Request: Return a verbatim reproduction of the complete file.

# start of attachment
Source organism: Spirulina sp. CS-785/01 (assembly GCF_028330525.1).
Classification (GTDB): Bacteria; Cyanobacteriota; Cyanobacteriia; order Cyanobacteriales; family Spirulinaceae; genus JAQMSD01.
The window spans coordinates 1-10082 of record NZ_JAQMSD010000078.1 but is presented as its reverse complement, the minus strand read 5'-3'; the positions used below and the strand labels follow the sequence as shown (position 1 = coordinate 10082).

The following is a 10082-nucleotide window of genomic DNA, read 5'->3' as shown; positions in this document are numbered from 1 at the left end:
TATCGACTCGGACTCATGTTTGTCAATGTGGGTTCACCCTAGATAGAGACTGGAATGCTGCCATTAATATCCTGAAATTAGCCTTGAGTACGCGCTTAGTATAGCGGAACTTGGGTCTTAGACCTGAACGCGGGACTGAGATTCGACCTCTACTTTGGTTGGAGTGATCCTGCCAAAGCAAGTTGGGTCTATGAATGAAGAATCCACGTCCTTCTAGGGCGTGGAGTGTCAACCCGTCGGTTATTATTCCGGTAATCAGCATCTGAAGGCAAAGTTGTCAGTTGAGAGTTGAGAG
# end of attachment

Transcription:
Source organism: Spirulina sp. CS-785/01 (assembly GCF_028330525.1).
Classification (GTDB): Bacteria; Cyanobacteriota; Cyanobacteriia; order Cyanobacteriales; family Spirulinaceae; genus JAQMSD01.
The window spans coordinates 1-10082 of record NZ_JAQMSD010000078.1 but is presented as its reverse complement, the minus strand read 5'-3'; the positions used below and the strand labels follow the sequence as shown (position 1 = coordinate 10082).

The following is a 10082-nucleotide window of genomic DNA, read 5'->3' as shown; positions in this document are numbered from 1 at the left end:
TATCGACTCGGACTCATGTTTGTCAATGTGGGTTCACCCTAGATAGAGACTGGAATGCTGCCATTAATATCCTGAAATTAGCCTTGAGTACGCGCTTAGTATAGCGGAACTTGGGTCTTAGACCTGAACGCGGGACTGAGATTCGACCTCTACTTTGGTTGGAGTGATCCTGCCAAAGCAAGTTGGGTCTATGAATGAAGAATCCACGTCCTTCTAGGGCGTGGAGTGTCAACCCGTCGGTTATTATTCCGGTAATCAGCATCTGAAGGCAAAGTTGTCAGTTGAGAGTTGAGAG